That video in the link is amazing! Hadn't seen that one yet! Absolutely blatant!

You are simply describing the Misesian concept of "emergent order".  Anarchist meetings aside, have you ever gone to a Meetup?  Who is in charge?  Usually the guy that pays for the hosting fee on Meetup.com, and only so far as that goes.  Once the meetup is up and going, there really isn't a 'leader'.  If there is a crowd getting onto a city bus, there is no leadership, but rare is the event where someone is cut or pushed to get onto the bus, and never is anyone left behind.  No government authority is necessary.

"The powers of financial capitalism had another far-reaching aim, nothing less than to create a world system of financial control in private hands able to dominate the political system of each country and the economy of the world as a whole. This system was to be controlled in a feudalist fashion by the central banks of the world acting in concert, by secret agreements arrived at in frequent meetings and conferences. The apex of the systems was to be the Bank for International Settlements in Basel, Switzerland, a private bank owned and controlled by the world's central banks which were themselves private corporations. Each central bank...sought to dominate its government by its ability to control Treasury loans, to manipulate foreign exchanges, to influence the level of economic activity in the country, and to influence cooperative politicians by subsequent economic rewards in the business world."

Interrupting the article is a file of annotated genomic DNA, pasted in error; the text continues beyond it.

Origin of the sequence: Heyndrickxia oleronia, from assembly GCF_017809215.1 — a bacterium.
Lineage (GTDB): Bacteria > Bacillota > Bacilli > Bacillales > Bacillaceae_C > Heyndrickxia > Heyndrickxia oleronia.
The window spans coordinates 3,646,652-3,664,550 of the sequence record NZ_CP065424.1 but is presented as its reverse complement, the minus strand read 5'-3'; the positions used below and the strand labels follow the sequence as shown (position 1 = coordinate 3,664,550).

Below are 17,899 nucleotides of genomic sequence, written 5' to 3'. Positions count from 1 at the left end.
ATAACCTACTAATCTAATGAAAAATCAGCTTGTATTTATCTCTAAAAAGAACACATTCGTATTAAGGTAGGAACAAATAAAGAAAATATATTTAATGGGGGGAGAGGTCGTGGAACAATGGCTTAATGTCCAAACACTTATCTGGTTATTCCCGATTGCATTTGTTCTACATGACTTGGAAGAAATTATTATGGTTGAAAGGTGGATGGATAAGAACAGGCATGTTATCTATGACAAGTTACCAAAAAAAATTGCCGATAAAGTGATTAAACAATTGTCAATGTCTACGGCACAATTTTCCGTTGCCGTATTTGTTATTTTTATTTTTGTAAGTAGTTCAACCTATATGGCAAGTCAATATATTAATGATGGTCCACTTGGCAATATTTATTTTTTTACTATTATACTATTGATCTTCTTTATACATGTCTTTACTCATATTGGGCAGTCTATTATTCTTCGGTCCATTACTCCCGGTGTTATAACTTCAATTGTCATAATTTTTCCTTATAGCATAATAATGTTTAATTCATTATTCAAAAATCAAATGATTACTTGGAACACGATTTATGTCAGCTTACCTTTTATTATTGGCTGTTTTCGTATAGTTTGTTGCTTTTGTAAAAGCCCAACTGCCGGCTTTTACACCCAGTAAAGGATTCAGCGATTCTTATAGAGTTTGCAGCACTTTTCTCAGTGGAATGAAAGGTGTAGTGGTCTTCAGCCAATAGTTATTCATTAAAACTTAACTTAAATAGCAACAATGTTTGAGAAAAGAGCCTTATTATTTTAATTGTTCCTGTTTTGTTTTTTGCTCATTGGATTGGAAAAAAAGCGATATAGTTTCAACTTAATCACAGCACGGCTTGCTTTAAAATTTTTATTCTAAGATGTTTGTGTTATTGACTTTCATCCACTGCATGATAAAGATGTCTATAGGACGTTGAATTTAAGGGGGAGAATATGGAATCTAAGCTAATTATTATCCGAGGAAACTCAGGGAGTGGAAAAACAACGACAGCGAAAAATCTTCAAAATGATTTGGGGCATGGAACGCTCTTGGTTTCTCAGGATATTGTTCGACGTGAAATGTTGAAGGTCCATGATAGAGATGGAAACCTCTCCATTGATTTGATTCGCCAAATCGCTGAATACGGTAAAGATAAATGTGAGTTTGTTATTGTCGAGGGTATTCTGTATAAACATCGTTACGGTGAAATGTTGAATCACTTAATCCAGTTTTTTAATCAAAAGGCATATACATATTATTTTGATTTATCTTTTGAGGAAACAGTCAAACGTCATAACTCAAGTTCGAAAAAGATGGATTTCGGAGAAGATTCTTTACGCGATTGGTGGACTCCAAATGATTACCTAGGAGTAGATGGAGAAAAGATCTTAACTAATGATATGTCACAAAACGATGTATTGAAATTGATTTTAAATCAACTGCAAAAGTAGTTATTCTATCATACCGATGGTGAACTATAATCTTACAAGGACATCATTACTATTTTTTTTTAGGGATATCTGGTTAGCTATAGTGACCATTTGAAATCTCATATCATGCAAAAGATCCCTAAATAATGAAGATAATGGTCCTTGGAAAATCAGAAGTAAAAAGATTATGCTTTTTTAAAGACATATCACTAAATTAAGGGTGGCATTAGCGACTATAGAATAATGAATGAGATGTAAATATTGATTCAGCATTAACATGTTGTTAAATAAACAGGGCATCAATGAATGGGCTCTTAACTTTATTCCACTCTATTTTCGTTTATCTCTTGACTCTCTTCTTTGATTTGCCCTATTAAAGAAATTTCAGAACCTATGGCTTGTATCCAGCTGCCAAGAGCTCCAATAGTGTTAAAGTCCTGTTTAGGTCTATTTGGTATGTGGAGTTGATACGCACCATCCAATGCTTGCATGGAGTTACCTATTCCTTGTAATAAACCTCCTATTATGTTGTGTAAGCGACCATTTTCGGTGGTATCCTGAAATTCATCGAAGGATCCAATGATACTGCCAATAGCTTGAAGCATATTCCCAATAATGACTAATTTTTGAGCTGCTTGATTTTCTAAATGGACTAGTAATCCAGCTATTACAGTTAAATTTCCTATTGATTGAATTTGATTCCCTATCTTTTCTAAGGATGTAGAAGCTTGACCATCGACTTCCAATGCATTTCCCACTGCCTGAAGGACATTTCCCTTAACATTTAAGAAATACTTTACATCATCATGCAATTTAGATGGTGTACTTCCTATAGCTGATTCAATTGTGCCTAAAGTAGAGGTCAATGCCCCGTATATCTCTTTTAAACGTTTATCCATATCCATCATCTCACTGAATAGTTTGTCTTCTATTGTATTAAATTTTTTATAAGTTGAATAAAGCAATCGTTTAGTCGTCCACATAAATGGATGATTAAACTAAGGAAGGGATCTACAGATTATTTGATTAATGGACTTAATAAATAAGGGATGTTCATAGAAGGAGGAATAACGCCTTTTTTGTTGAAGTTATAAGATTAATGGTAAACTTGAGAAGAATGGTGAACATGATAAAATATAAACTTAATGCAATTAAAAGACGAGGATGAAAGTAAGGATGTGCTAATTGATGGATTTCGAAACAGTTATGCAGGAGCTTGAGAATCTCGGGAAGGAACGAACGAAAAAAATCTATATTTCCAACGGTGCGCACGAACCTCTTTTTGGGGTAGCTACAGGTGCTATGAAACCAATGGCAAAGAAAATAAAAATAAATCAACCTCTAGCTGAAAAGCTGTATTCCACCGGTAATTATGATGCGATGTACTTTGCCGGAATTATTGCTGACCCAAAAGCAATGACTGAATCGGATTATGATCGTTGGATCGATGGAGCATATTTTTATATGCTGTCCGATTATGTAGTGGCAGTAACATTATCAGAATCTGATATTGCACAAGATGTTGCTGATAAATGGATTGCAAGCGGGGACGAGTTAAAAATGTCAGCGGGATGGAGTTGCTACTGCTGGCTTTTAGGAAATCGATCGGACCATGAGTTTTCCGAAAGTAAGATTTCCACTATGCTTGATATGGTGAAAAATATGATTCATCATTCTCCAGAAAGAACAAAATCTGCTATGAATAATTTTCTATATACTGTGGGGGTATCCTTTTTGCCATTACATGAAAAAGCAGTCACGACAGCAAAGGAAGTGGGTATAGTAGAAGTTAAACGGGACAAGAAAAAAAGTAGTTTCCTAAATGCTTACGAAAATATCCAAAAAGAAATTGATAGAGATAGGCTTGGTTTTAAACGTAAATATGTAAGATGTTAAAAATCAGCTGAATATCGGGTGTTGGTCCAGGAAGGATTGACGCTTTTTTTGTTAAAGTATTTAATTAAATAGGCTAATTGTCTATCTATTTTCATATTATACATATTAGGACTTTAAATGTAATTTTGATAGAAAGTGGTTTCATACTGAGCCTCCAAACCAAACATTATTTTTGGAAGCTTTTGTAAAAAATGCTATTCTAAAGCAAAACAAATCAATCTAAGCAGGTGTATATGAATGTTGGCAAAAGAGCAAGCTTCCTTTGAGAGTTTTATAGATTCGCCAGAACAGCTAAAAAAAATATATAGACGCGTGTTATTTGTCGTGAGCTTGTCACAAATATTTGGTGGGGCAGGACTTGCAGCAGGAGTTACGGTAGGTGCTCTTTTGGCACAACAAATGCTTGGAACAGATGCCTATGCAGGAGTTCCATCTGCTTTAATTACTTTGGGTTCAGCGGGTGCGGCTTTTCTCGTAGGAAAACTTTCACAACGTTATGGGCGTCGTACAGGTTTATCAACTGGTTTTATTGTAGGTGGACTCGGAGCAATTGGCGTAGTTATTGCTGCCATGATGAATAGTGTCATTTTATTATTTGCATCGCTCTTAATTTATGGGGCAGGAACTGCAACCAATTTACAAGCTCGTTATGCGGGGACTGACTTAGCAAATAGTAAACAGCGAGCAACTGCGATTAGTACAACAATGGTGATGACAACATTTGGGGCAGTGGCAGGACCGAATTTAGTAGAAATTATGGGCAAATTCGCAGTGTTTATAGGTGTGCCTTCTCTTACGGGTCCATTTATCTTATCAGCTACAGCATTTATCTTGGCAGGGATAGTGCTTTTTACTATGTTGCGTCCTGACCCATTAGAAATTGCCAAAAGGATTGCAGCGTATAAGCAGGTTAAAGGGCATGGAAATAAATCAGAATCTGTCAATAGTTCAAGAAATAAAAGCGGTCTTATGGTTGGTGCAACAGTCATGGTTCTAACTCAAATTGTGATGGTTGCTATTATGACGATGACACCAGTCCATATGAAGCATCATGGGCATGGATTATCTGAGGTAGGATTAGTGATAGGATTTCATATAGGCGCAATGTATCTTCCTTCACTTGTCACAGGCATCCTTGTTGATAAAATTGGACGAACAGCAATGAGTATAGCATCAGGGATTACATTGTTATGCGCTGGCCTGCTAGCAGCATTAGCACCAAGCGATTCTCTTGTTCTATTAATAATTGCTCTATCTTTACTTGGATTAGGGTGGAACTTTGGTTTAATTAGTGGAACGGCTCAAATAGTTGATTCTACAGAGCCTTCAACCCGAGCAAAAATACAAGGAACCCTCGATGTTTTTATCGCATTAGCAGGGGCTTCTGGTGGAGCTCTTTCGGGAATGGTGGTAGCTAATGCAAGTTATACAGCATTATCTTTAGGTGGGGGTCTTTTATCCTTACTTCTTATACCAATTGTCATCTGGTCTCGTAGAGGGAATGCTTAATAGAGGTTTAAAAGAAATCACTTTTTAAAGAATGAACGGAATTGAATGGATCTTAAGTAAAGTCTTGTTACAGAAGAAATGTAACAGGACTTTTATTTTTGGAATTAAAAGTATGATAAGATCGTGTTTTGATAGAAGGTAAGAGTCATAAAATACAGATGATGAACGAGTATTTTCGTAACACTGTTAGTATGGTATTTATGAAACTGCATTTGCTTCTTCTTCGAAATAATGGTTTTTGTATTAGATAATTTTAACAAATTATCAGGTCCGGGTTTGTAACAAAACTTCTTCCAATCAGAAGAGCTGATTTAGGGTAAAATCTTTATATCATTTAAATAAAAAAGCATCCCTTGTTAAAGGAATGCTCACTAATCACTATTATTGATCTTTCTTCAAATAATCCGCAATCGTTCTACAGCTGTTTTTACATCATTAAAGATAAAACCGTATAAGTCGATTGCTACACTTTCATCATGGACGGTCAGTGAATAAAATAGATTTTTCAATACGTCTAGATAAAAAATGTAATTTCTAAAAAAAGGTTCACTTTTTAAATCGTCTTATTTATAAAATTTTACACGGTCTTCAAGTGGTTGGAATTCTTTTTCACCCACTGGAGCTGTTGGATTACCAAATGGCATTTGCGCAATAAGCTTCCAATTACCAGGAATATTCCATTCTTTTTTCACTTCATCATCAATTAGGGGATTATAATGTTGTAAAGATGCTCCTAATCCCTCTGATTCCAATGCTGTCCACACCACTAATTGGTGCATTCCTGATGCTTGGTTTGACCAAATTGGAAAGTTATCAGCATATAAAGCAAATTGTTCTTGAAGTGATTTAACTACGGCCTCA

- Carroll Quigley, CFR member, mentor to Bill Clinton, from 'Tragedy And Hope'
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April 01, 2011, 03:02:08 PM
 #91

No government authority is necessary.

I agree .. was that not clear?
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April 01, 2011, 03:03:26 PM
 #92

No government authority is necessary.

I agree .. was that not clear?

That post wasn't really for your benefit.  I can already tell that you have spent time thinking about such things.

"The powers of financial capitalism had another far-reaching aim, nothing less than to create a world system of financial control in private hands able to dominate the political system of each country and the economy of the world as a whole. This system was to be controlled in a feudalist fashion by the central banks of the world acting in concert, by secret agreements arrived at in frequent meetings and conferences. The apex of the systems was to be the Bank for International Settlements in Basel, Switzerland, a private bank owned and controlled by the world's central banks which were themselves private corporations. Each central bank...sought to dominate its government by its ability to control Treasury loans, to manipulate foreign exchanges, to influence the level of economic activity in the country, and to influence cooperative politicians by subsequent economic rewards in the business world."

- Carroll Quigley, CFR member, mentor to Bill Clinton, from 'Tragedy And Hope'
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April 01, 2011, 04:22:33 PM
 #93

No government authority is necessary.

I agree .. was that not clear?

That post wasn't really for your benefit.  I can already tell that you have spent time thinking about such things.

 Smiley thanks
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April 02, 2011, 08:41:27 AM
 #94

OK, good answer, but an "an-hierarchist" would want no hierarchies :-)

Yes!  There are anarchists, and then there are anheirarchists!

"We will not find a solution to political problems in cryptography, but we can win a major battle in the arms race and gain a new territory of freedom for several years.